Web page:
Electrical Engineering and Computer Science

Defense Event

Improving RF Localization Through Measurement and Manipulation of the Channel Impulse Response

Benjamin Kempke

Friday, April 14, 2017
09:00am - 11:00am
3725 Beyster Bldg.

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About the Event

For over twenty years, global navigation satellite systems like GPS have provided an invaluable navigation, tracking, and time synchronization service that is used by people, wildlife, and machinery. Unfortunately, the coverage and accuracy of GPS is diminished or lost when brought indoors since GPS signals experience attenuation and distortion after passing through and reflecting off of building materials. This disparity in coverage coupled with growing demands for indoor positioning, navigation, and tracking has led to a plethora of research in localization technologies. To date, however, no single system has emerged as a clear solution to the indoor localization and navigation problem because the myriad of potential applications have widely varying performance requirements and design constraints that no system satisfies. Fortunately, recently-introduced commercial ultra-wideband RF hardware offers excellent ranging accuracy in difficult indoor settings, but these systems lack the robustness and simplicity needed for many indoor applications. We claim that an asymmetric design that separates transmit and receive functions can enable many of the envisioned applications not currently realizable with an integrated design. This separation of functionality allows for a flexible architecture which is more robust to the in-band interference and heavy multipath commonly found in indoor environments. In this dissertation, we explore the size, weight, accuracy, and power requirements imposed on tracked objects (tags) for three broadly representative applications and propose the design of fixed-location infrastructure (anchors) that accurately and robustly estimate a tag's location, while minimizing deployment complexity and adhering to a unified system architecture. Enabled applications range from 3D tracking of small, fast-moving micro-quadrotors to 2D personal navigation across indoor maps to tracking objects that remain stationary for long periods of time with near-zero energy cost. Each application requires careful measurement of the ultra-wideband channel impulse response, and an augmented narrowband receiver is proposed to perform these measurements. The key design principle is to offload implementation complexity to static infrastructure where an increase in cost and complexity can be more easily absorbed and amortized. Finally, with an eye towards the future, we explore how the increasingly crowded RF spectrum impacts current ultra-wideband system design, and propose an alternative architecture that enables improved coexistence of narrowband and ultra-wideband transmissions.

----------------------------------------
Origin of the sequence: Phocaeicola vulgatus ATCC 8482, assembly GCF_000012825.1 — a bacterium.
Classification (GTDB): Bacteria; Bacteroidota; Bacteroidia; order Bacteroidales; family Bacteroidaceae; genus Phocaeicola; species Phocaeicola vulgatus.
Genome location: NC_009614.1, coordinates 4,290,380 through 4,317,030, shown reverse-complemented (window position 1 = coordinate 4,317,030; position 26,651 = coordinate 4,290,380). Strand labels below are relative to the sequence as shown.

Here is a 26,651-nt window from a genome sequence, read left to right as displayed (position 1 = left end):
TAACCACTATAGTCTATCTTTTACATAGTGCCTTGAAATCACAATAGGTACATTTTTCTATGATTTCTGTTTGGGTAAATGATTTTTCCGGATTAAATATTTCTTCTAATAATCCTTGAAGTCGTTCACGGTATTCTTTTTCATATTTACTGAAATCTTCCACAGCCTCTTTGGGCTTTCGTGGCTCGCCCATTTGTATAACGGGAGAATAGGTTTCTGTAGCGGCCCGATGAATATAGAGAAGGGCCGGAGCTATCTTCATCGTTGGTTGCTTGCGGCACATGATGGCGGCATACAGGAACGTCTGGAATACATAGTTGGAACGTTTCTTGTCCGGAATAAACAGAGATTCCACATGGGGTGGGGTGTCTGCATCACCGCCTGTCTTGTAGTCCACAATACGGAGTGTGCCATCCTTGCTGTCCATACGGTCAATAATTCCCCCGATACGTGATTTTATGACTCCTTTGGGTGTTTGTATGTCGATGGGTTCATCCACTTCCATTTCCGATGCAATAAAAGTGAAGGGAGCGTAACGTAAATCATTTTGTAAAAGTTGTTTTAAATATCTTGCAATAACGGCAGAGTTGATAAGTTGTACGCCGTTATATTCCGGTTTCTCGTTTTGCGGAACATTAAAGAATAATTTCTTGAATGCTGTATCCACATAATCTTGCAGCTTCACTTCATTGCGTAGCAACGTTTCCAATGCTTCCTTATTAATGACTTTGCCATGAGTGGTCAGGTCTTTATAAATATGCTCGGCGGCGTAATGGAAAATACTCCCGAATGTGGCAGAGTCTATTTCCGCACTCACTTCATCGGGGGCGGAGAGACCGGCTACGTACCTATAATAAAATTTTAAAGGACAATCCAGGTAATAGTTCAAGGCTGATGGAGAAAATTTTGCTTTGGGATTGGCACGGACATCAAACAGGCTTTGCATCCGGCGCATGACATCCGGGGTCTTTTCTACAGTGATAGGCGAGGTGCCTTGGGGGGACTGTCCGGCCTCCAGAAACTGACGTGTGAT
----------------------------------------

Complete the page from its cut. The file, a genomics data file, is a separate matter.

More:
Additional Information

Sponsor(s): Prabal Dutta

Open to: Public